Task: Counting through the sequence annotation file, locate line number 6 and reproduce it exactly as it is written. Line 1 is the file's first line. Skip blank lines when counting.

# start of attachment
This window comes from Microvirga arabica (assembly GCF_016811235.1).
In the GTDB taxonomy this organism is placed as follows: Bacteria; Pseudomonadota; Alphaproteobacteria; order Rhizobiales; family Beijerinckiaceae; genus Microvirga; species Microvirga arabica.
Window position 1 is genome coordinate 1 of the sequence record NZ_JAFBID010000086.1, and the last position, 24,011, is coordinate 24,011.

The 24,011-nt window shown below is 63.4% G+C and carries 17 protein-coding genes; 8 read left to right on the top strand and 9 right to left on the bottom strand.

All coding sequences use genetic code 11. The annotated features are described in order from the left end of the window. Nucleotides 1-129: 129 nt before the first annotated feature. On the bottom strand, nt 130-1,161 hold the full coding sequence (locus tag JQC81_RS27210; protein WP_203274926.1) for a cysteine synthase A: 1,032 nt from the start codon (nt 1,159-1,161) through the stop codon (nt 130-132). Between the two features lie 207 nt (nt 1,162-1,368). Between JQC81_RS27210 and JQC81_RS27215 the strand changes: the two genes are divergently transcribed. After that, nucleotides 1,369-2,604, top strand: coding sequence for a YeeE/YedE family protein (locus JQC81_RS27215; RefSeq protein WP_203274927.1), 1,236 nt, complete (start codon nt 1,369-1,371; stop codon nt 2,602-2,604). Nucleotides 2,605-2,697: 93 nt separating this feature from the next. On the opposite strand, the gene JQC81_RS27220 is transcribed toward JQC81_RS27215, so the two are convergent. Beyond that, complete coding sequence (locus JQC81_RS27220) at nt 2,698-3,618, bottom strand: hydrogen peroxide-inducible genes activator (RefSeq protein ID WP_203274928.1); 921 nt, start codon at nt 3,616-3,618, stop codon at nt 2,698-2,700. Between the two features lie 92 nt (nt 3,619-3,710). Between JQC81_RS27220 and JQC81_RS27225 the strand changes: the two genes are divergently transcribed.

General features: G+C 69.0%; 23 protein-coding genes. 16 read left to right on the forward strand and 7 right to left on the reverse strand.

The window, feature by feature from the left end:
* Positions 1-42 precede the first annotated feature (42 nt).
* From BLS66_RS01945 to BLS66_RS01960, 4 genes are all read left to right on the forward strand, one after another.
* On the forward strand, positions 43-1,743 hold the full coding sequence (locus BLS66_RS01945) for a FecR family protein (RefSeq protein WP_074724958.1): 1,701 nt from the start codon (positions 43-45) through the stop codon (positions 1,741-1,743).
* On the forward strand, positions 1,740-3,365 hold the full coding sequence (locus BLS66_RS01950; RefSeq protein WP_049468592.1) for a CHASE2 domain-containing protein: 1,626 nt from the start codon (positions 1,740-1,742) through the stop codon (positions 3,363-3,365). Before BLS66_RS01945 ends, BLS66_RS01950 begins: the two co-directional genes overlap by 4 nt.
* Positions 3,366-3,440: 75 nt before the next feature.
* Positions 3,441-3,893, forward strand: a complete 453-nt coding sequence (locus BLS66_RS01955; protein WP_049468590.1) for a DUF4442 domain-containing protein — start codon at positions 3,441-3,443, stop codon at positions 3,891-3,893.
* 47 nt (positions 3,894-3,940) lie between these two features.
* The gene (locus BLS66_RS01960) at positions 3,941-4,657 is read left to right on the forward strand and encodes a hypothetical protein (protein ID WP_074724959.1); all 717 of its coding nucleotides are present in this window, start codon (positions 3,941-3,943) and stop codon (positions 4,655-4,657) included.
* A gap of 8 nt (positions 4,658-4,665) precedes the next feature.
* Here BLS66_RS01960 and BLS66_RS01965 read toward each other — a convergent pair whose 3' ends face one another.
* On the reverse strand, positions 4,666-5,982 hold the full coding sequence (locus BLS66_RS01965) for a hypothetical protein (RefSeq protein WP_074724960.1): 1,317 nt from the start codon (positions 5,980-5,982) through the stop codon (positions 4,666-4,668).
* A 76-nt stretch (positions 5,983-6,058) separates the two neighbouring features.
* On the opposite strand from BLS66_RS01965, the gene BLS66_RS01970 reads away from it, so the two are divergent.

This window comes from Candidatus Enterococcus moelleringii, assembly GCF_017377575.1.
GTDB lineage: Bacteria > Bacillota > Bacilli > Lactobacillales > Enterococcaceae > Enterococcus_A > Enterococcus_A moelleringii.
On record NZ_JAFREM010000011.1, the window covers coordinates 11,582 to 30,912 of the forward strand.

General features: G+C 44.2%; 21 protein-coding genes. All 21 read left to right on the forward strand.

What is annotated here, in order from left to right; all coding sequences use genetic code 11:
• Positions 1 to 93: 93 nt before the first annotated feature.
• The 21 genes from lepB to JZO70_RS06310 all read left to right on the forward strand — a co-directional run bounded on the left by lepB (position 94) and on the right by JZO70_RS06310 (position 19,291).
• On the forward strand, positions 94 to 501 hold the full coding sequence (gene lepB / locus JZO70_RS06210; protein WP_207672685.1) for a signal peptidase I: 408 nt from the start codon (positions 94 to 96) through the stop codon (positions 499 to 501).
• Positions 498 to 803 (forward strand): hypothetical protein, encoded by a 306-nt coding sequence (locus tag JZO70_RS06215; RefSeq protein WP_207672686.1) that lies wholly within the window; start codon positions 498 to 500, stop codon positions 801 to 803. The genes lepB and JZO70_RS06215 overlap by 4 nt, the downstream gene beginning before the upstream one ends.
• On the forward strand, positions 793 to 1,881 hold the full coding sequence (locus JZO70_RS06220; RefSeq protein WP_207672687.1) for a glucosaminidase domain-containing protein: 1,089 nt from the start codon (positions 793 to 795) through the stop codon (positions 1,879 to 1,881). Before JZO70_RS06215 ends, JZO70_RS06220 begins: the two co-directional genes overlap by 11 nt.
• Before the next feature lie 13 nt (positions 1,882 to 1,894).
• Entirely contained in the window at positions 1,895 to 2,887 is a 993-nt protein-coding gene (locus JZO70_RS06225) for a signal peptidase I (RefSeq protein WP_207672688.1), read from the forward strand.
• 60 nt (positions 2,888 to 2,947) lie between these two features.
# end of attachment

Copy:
General features: G+C 69.0%; 23 protein-coding genes. 16 read left to right on the forward strand and 7 right to left on the reverse strand.